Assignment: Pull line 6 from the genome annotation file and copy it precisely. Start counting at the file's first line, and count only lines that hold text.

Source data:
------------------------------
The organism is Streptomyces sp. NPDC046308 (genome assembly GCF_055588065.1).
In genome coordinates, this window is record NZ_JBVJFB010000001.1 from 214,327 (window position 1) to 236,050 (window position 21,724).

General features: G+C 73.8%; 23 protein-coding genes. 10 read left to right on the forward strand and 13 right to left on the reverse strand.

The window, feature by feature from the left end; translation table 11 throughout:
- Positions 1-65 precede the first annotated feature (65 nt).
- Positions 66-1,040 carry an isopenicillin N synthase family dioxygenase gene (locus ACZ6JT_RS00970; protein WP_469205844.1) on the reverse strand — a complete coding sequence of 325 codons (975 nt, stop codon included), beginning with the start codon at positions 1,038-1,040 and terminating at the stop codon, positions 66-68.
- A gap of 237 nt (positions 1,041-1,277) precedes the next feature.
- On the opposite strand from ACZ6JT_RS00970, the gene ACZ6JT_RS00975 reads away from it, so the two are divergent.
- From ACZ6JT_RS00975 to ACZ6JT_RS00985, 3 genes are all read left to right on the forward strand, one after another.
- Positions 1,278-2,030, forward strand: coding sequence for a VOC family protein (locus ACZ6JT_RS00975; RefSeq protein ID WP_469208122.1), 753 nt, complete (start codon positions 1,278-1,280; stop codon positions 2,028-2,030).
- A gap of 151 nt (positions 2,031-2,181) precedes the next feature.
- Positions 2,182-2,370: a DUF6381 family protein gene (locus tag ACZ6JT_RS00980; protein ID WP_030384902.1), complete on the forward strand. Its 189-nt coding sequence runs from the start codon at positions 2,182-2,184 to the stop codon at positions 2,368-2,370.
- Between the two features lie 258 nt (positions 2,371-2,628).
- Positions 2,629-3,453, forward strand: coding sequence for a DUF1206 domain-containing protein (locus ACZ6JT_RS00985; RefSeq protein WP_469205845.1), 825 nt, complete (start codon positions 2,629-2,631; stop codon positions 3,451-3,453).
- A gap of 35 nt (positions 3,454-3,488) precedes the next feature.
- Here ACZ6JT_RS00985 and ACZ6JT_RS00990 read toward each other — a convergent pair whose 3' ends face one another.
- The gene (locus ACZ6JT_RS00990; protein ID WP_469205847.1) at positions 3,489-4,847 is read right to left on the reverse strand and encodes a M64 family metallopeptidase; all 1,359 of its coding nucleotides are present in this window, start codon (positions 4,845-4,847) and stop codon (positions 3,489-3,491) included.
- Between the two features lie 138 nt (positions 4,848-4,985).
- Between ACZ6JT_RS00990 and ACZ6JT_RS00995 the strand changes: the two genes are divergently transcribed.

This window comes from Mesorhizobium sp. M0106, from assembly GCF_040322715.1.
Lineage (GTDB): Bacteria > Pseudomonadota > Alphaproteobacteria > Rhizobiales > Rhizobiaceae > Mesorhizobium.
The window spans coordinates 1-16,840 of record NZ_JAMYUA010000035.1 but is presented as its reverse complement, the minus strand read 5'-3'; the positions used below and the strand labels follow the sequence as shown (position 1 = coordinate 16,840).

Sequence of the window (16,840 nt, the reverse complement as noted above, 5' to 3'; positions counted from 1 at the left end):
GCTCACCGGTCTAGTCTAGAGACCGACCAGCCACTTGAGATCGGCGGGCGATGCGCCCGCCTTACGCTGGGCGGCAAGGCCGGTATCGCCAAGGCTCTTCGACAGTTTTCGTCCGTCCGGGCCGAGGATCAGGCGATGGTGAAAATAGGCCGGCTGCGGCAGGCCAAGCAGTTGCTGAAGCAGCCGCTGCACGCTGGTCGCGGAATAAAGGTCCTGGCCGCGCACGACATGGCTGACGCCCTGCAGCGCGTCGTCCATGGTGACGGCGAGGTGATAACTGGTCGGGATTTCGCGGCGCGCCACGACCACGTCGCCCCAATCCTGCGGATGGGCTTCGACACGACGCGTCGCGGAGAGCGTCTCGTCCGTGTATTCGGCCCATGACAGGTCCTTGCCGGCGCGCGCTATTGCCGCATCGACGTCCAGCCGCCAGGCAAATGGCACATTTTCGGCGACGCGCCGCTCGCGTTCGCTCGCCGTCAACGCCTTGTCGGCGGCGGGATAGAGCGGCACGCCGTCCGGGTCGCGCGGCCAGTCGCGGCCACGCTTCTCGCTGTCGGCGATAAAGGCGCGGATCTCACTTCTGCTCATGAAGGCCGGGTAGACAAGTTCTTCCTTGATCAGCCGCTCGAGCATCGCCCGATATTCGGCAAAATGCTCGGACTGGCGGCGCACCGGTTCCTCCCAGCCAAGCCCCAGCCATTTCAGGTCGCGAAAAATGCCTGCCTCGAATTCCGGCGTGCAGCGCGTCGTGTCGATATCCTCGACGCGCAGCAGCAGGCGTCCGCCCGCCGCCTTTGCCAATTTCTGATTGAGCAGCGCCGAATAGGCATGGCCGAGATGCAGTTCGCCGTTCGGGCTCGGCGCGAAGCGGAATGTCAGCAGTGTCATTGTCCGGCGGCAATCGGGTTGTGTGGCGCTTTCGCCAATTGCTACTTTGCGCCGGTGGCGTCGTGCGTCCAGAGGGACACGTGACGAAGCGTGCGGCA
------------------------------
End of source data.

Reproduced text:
- Positions 66-1,040 carry an isopenicillin N synthase family dioxygenase gene (locus ACZ6JT_RS00970; protein WP_469205844.1) on the reverse strand — a complete coding sequence of 325 codons (975 nt, stop codon included), beginning with the start codon at positions 1,038-1,040 and terminating at the stop codon, positions 66-68.